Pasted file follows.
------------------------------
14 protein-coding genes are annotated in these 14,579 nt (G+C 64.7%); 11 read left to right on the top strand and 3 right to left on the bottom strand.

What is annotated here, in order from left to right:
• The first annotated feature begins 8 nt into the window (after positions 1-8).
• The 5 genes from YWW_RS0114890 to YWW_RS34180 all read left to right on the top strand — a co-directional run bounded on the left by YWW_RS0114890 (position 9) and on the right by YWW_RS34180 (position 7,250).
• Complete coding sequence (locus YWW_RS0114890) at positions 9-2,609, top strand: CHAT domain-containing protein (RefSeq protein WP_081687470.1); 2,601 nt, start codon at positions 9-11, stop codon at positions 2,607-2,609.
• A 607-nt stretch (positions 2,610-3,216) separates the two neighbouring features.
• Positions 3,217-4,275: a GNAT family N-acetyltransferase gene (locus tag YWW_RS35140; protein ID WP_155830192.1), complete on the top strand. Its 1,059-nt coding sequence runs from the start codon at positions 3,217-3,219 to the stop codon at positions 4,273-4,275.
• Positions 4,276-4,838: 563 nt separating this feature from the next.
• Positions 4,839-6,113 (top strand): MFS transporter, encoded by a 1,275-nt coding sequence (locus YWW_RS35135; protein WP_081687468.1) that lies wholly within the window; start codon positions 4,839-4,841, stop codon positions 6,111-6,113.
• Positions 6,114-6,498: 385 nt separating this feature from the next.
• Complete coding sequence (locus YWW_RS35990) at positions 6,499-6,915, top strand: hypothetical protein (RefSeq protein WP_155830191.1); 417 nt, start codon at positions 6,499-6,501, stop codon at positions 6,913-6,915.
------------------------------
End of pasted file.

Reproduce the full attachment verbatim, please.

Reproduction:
14 protein-coding genes are annotated in these 14,579 nt (G+C 64.7%); 11 read left to right on the top strand and 3 right to left on the bottom strand.

What is annotated here, in order from left to right:
• The first annotated feature begins 8 nt into the window (after positions 1-8).
• The 5 genes from YWW_RS0114890 to YWW_RS34180 all read left to right on the top strand — a co-directional run bounded on the left by YWW_RS0114890 (position 9) and on the right by YWW_RS34180 (position 7,250).
• Complete coding sequence (locus YWW_RS0114890) at positions 9-2,609, top strand: CHAT domain-containing protein (RefSeq protein WP_081687470.1); 2,601 nt, start codon at positions 9-11, stop codon at positions 2,607-2,609.
• A 607-nt stretch (positions 2,610-3,216) separates the two neighbouring features.
• Positions 3,217-4,275: a GNAT family N-acetyltransferase gene (locus tag YWW_RS35140; protein ID WP_155830192.1), complete on the top strand. Its 1,059-nt coding sequence runs from the start codon at positions 3,217-3,219 to the stop codon at positions 4,273-4,275.
• Positions 4,276-4,838: 563 nt separating this feature from the next.
• Positions 4,839-6,113 (top strand): MFS transporter, encoded by a 1,275-nt coding sequence (locus YWW_RS35135; protein WP_081687468.1) that lies wholly within the window; start codon positions 4,839-4,841, stop codon positions 6,111-6,113.
• Positions 6,114-6,498: 385 nt separating this feature from the next.
• Complete coding sequence (locus YWW_RS35990) at positions 6,499-6,915, top strand: hypothetical protein (RefSeq protein WP_155830191.1); 417 nt, start codon at positions 6,499-6,501, stop codon at positions 6,913-6,915.